The Reflectionary – Week of March 8, 2020

For Lent 3

Text: Mark 12:1-12

Jesus then began to speak to them in parables: “A man planted a vineyard. He put a wall around it, dug a pit for the winepress and built a watchtower. Then he rented the vineyard to some farmers and moved to another place. At harvest time he sent a servant to the tenants to collect from them some of the fruit of the vineyard. But they seized him, beat him and sent him away empty-handed. Then he sent another servant to them; they struck this man on the head and treated him shamefully. He sent still another, and that one they killed. He sent many others; some of them they beat, others they killed.

“He had one left to send, a son, whom he loved. He sent him last of all, saying, ‘They will respect my son.’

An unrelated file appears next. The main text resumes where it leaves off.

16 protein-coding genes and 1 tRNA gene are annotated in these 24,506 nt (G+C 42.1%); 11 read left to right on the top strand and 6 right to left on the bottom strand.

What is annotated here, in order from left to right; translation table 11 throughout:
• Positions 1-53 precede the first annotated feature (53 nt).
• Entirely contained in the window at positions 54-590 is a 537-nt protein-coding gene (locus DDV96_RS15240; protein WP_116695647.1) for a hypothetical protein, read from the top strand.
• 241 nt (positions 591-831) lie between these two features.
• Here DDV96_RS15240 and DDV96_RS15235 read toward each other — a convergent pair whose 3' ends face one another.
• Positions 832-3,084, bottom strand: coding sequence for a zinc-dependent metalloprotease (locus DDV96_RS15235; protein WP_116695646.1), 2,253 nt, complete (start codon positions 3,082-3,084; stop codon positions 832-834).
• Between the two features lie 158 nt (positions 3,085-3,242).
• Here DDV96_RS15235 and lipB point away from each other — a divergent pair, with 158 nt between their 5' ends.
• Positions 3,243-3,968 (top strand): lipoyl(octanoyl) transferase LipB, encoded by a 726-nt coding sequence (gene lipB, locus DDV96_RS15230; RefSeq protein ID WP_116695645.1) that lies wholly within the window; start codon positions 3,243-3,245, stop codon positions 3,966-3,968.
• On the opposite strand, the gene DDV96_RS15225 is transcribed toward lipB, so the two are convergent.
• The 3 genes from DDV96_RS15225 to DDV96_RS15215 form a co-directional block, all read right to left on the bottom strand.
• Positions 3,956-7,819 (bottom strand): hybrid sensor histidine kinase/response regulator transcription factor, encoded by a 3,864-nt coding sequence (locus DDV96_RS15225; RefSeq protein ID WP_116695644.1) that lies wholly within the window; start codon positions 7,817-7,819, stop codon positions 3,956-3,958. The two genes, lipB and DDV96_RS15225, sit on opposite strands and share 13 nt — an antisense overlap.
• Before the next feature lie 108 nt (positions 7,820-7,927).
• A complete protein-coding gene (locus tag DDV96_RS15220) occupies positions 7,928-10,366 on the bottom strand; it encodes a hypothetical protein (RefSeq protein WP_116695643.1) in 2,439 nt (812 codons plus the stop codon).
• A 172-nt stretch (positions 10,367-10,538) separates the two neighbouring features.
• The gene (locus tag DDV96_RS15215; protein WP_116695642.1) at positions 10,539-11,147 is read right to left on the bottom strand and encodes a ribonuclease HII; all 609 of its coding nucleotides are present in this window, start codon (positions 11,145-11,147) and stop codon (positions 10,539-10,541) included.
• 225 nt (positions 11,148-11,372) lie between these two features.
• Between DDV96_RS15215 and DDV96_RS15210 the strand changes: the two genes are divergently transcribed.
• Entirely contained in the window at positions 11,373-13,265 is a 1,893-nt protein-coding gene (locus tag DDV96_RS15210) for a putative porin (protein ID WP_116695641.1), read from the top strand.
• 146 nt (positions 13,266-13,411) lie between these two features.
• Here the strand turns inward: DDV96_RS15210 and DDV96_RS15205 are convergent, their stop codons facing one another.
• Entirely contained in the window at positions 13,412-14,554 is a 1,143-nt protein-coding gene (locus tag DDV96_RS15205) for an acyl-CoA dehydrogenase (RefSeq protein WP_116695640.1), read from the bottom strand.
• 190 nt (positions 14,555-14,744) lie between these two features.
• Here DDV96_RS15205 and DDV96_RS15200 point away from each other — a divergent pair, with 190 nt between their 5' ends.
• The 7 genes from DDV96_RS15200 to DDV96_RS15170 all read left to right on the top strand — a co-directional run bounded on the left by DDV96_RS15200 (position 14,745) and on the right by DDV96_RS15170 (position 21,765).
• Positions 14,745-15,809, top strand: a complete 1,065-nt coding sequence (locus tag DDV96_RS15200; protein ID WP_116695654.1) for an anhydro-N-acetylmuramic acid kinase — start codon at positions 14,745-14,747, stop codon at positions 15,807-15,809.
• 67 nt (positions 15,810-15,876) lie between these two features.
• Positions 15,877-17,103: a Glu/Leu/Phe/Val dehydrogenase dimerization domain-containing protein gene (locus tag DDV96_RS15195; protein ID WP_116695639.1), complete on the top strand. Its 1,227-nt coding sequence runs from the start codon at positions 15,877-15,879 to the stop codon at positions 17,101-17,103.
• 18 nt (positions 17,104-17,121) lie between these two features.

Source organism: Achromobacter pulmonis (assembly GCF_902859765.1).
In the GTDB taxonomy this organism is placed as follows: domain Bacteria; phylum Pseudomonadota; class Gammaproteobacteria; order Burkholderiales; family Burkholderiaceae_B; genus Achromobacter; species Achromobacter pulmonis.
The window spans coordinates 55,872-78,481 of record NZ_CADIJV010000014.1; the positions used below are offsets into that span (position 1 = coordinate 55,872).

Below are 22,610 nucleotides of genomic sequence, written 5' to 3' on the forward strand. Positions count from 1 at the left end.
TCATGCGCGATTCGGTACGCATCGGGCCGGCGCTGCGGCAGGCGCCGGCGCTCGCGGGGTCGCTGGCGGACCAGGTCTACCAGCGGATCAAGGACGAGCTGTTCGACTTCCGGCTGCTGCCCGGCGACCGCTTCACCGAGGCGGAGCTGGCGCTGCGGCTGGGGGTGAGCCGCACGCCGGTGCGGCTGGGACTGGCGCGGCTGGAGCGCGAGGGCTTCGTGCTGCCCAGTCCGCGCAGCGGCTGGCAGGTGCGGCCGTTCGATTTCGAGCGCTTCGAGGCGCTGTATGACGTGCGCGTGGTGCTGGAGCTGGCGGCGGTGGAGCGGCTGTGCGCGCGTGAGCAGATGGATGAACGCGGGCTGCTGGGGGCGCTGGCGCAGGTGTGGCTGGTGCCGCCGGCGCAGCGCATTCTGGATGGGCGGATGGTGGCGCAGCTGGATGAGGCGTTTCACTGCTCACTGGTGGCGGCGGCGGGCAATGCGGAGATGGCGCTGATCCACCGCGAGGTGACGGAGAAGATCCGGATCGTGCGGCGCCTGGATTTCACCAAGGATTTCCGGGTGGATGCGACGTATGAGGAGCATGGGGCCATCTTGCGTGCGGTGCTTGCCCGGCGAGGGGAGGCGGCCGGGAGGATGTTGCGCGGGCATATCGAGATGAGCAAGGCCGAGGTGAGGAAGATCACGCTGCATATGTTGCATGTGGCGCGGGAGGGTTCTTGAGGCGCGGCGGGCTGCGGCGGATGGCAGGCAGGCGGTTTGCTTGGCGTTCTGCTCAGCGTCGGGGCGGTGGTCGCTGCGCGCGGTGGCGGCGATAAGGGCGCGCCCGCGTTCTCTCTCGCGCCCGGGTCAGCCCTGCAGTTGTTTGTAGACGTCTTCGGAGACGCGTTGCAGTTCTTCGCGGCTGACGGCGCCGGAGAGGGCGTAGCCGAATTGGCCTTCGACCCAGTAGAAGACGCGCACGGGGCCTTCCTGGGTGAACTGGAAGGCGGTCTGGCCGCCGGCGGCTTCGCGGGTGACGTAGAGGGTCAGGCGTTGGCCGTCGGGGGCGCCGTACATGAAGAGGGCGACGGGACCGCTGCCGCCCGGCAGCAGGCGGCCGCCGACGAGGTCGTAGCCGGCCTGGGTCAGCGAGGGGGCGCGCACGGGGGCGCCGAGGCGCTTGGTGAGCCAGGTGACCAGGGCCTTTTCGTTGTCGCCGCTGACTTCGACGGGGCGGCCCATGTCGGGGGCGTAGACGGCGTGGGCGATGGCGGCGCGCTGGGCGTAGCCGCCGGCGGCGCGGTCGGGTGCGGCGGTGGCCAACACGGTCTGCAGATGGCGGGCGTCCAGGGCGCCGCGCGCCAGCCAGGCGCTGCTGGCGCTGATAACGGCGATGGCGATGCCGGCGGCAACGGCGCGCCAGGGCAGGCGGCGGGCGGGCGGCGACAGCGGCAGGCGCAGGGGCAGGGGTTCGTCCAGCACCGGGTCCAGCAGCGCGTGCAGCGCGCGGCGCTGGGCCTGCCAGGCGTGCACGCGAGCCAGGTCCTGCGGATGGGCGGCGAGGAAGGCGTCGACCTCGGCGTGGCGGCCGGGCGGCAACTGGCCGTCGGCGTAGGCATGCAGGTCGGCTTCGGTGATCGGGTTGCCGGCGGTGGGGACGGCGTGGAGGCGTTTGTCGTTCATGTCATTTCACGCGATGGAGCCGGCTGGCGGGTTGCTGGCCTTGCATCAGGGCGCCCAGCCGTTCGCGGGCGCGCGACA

“But the tenants said to one another, ‘This is the heir. Come, let’s kill him, and the inheritance will be ours.’ So they took him and killed him, and threw him out of the vineyard.

“What then will the owner of the vineyard do? He will come and kill those tenants and give the vineyard to others. Haven’t you read this passage of Scripture:

“‘The stone the builders rejected

    has become the cornerstone;

the Lord has done this,

    and it is marvelous in our eyes’?”

 Then the chief priests, the teachers of the law and the elders looked for a way to arrest him because they knew he had spoken the parable against them. But they were afraid of the crowd; so they left him and went away.


I’m not sure what the owner of the vineyard was thinking, when he sent his own son to collect the fruit. Was he just not paying attention to what happened to the people he previously sent? Things kept getting progressively worse, from beatings to murder! Why in the world would he send his own son into that situation? This parable that Jesus tells is unsettling and troublesome.